President Joe Biden on Feb. 14 urged Congress to strengthen existing laws concerning gun ownership on the third anniversary of the mass shooting at a high school in Parkland, Florida.
"The Parkland students and so many other young people across the country who have experienced gun violence are carrying forward the history of the American journey. It is a history written by young people in each generation who challenged prevailing dogma to demand a simple truth: we can do better. And we will," Biden said in a statement.
"This Administration will not wait for the next mass shooting to heed that call. We will take action to end our epidemic of gun violence and make our schools and communities safer. Today, I am calling on Congress to enact commonsense gun law reforms, including requiring background checks on all gun sales, banning assault weapons and high-capacity magazines, and eliminating immunity for gun manufacturers who knowingly put weapons of war on our streets."
In the afternoon of Feb. 14, 2018, a man identified by authorities as Nikolas Cruz, now 22, walked into Marjory Stoneman Douglas High School in Parkland and opened fire with an AR-15 rifle. The shooting left 17 dead, including 14 students. Cruz, who is currently awaiting trial, could face the death penalty.
After the shooting, a number of Parkland students and parents began agitating for stricter gun control laws, arguing that Cruz shouldn't have been able to obtain a gun. But others pointed to failures by law enforcement, including safety officer Scot Peterson, who has pleaded not guilty to criminal charges for not entering the school building to confront Cruz, and urged restraint on new measures.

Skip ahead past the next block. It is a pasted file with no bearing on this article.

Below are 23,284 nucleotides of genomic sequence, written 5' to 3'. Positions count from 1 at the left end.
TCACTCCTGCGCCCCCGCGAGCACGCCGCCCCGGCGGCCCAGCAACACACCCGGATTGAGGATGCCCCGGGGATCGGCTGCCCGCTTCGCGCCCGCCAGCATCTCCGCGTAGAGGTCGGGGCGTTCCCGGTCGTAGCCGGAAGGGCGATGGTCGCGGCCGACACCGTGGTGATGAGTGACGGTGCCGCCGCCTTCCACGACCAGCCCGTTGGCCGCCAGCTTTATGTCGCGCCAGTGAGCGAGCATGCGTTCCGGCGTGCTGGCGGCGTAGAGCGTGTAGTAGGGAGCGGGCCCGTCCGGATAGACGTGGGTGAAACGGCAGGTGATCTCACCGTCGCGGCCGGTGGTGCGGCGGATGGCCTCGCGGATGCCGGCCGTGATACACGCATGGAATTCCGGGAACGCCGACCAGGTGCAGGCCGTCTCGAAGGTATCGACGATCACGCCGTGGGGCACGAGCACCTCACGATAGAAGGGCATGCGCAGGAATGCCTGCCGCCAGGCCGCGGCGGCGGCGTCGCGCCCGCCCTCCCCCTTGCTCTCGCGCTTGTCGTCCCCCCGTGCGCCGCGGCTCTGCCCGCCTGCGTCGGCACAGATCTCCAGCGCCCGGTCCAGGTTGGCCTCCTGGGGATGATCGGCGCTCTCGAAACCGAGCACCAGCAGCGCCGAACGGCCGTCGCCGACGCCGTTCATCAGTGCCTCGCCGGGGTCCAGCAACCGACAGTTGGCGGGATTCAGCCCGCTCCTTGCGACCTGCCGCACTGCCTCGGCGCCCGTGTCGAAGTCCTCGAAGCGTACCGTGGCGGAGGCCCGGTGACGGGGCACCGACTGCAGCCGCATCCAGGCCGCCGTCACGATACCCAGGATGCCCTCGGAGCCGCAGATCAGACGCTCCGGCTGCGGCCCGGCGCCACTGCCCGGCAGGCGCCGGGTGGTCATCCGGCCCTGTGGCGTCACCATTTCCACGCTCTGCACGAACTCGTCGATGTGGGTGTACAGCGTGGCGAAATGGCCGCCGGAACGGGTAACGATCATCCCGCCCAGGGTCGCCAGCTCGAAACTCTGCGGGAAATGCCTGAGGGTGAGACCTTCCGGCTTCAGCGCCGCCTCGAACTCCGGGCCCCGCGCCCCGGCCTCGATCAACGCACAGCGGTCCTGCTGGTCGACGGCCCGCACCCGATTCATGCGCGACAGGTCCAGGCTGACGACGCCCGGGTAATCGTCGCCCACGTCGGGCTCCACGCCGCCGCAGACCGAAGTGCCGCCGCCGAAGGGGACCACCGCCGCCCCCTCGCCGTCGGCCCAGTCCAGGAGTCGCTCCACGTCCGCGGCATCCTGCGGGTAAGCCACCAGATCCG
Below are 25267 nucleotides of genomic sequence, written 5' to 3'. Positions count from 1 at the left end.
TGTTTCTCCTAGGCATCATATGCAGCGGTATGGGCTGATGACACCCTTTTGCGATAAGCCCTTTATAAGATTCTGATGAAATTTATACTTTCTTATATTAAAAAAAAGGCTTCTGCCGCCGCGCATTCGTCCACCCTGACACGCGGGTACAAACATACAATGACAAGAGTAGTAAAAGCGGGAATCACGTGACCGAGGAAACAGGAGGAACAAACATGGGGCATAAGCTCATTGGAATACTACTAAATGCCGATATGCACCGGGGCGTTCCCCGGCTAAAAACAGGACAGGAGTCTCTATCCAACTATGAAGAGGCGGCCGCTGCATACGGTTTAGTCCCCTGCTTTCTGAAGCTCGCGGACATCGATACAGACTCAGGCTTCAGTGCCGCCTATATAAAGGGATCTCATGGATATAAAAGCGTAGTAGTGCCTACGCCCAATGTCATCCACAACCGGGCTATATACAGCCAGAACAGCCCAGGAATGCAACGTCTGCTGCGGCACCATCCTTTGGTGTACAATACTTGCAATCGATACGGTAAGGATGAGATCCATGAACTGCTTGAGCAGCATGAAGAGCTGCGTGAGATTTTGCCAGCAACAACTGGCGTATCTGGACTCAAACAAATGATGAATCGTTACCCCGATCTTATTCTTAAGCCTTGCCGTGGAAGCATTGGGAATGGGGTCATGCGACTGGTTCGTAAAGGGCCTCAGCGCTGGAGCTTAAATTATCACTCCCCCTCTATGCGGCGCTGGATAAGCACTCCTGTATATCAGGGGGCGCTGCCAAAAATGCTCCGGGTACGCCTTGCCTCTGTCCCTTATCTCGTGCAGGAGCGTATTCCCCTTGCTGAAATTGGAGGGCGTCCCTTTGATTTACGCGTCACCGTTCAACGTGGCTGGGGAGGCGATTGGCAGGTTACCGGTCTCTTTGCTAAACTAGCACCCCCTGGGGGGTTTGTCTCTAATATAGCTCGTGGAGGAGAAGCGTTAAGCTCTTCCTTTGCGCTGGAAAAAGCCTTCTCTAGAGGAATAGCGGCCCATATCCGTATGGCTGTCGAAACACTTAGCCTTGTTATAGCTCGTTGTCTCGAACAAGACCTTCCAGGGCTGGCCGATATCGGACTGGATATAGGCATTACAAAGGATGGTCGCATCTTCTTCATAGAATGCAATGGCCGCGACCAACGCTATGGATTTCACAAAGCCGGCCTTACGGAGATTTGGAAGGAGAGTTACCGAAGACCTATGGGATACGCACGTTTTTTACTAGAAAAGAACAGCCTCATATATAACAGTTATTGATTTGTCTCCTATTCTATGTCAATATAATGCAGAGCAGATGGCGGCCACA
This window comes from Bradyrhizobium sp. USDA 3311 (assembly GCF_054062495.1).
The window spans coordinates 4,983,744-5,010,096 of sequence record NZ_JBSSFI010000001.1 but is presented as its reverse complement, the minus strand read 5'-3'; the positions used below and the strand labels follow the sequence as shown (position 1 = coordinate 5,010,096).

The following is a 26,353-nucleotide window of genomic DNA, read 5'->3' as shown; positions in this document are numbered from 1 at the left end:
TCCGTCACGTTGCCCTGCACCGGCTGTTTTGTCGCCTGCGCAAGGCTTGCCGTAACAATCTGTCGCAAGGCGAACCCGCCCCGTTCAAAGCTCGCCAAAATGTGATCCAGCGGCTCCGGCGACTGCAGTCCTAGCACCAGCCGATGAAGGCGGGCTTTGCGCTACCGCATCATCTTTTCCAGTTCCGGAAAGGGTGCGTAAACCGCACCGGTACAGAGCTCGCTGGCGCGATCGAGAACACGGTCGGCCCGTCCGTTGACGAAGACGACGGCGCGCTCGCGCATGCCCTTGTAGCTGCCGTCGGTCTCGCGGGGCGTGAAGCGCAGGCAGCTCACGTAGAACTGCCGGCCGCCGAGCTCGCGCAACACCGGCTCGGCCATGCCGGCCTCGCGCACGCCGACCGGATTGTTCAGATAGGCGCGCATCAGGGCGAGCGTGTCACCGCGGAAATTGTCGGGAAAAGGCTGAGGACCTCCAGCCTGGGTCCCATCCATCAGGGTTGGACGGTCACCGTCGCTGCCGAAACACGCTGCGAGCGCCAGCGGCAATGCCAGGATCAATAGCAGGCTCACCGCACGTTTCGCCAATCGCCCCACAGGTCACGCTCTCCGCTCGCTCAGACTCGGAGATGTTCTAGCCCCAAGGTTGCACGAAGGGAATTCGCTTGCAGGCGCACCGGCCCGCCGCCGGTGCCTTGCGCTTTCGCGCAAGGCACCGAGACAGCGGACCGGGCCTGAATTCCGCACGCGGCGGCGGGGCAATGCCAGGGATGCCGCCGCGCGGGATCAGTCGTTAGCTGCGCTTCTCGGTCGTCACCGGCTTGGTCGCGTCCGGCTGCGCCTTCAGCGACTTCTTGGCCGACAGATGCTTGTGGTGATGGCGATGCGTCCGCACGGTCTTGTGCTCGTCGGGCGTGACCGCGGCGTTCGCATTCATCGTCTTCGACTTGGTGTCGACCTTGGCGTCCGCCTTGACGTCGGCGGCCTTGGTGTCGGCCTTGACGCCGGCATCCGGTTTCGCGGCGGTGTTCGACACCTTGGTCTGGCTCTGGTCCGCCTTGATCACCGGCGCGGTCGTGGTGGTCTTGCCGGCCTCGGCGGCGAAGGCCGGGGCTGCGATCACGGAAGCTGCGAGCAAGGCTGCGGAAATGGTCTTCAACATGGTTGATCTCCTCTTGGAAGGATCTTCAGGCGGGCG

White House press secretary Jen Psaki told reporters later that the administration is ready to move on the "ambitious plan" Biden laid out during the campaign.
The NRA's lobbying arm has fired back at Biden, saying he wants to ban "America’s most popular class of centerfire rifles, as well on the factory-spec magazines for most of the defensive pistols sold in the U.S."
"Just as when Joe Biden unsuccessfully pursued gun control as Barack Obama’s vice-president, your NRA is fully prepared to oppose whatever plans he may have to 'defeat' America’s largest and oldest civil rights organization and the fundamental liberties it protects," it stated in a recent blog post.
While Democrats control both chambers of Congress in addition to the White House, they require some Republican support in the Senate to pass new legislation.
Reps. Debbie Wasserman Schultz (D-Fla.) and Ted Deutch (D-Fla.) on Feb. 14 also mourned the shooting anniversary.
"As we honor the anniversary of this tragedy, we must also find the strength as a nation to prevent such tragedies from ever being repeated. With President Biden in the White House, we finally have the opportunity to make real strides to end gun violence. No survivor should endure another year of inaction. The fear of mass gun violence for Americans doing the most normal of activities, as well as gun violence in too many neighborhoods across the country, must be brought to an end with congressional action," Wasserman Schultz said in a statement.
Deutch added, "On this day, I recommit to ensure that the names of the 17 victims are never forgotten in the halls of Congress and to honor their memory with action that will make our communities safer from gun violence."